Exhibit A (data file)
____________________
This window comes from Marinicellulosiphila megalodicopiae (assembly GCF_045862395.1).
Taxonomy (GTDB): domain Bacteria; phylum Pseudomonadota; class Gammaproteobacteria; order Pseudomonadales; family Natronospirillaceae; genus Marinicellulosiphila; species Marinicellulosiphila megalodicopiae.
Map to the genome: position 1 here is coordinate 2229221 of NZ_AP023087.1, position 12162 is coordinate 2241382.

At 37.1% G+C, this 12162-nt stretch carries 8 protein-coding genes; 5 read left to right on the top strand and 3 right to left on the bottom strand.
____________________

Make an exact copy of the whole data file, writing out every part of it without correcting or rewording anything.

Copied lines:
This window comes from Marinicellulosiphila megalodicopiae (assembly GCF_045862395.1).
Taxonomy (GTDB): domain Bacteria; phylum Pseudomonadota; class Gammaproteobacteria; order Pseudomonadales; family Natronospirillaceae; genus Marinicellulosiphila; species Marinicellulosiphila megalodicopiae.
Map to the genome: position 1 here is coordinate 2229221 of NZ_AP023087.1, position 12162 is coordinate 2241382.

At 37.1% G+C, this 12162-nt stretch carries 8 protein-coding genes; 5 read left to right on the top strand and 3 right to left on the bottom strand.